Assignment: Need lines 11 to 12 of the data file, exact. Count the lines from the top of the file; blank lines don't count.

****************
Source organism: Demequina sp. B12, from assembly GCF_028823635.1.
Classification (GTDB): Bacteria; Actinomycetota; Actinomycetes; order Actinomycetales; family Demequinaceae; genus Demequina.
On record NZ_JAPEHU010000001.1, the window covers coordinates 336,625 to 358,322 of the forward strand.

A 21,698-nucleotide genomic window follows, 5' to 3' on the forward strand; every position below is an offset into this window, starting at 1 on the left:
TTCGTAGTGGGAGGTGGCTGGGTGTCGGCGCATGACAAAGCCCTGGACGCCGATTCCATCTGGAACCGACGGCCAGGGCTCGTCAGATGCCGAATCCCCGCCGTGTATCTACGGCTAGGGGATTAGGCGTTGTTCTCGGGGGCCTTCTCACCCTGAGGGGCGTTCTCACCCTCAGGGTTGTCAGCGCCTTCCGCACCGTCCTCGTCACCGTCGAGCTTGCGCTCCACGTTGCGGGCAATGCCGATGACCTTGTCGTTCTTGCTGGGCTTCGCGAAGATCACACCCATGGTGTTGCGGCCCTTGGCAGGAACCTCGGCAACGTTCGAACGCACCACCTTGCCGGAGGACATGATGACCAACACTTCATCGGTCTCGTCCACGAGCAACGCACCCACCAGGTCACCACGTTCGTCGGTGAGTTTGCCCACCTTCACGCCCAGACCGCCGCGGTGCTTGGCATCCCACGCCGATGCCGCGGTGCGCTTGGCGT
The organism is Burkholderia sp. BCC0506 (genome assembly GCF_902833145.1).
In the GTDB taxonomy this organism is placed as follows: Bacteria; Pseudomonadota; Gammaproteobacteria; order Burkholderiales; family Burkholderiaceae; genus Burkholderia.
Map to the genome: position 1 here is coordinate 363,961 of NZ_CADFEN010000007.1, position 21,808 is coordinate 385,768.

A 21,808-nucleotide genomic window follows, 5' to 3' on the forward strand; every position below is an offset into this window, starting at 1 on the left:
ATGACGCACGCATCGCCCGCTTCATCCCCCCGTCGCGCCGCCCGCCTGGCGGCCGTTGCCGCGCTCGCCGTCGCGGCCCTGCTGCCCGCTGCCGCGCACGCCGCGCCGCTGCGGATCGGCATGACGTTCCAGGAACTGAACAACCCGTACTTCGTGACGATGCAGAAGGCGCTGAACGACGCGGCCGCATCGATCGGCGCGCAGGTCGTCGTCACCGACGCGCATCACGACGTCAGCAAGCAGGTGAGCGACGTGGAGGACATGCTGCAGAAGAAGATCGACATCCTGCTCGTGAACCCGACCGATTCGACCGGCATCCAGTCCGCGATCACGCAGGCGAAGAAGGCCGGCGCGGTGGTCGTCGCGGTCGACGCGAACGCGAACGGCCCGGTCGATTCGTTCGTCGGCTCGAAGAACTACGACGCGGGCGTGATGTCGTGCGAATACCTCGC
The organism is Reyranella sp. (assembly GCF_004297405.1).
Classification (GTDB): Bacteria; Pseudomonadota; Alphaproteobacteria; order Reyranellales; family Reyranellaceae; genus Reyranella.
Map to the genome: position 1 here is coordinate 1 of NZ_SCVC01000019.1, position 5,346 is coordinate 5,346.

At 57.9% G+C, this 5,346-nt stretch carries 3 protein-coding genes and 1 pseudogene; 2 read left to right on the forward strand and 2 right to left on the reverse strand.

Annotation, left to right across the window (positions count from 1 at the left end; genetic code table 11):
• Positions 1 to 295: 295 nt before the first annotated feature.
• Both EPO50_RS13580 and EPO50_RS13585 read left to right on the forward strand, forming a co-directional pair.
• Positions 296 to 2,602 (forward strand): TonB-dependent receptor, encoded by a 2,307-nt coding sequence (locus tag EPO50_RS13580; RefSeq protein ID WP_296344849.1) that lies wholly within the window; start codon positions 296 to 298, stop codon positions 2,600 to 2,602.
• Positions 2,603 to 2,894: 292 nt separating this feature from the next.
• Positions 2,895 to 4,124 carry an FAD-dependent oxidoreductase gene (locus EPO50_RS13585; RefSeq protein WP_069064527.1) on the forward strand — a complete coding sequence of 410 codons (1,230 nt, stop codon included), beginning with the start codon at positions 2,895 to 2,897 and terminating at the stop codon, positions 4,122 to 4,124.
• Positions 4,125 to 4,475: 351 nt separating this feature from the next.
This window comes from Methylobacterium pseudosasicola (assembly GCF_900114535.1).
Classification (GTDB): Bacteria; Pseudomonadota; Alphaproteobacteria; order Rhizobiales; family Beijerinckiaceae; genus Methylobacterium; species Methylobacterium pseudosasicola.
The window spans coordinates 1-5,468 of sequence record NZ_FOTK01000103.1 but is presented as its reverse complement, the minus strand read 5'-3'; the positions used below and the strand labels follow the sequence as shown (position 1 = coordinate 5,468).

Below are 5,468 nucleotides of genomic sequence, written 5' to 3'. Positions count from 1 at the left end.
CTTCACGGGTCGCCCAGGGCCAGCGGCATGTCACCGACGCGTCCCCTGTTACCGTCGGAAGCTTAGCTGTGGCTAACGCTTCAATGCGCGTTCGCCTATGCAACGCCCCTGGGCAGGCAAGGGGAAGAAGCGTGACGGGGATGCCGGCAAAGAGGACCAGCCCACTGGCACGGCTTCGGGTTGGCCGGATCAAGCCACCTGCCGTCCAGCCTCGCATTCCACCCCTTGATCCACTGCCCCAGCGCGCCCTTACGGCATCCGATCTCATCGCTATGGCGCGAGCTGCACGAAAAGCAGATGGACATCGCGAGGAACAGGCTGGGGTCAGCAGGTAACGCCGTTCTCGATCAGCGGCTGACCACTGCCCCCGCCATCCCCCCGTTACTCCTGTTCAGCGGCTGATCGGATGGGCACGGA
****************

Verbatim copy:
The organism is Reyranella sp. (assembly GCF_004297405.1).
Classification (GTDB): Bacteria; Pseudomonadota; Alphaproteobacteria; order Reyranellales; family Reyranellaceae; genus Reyranella.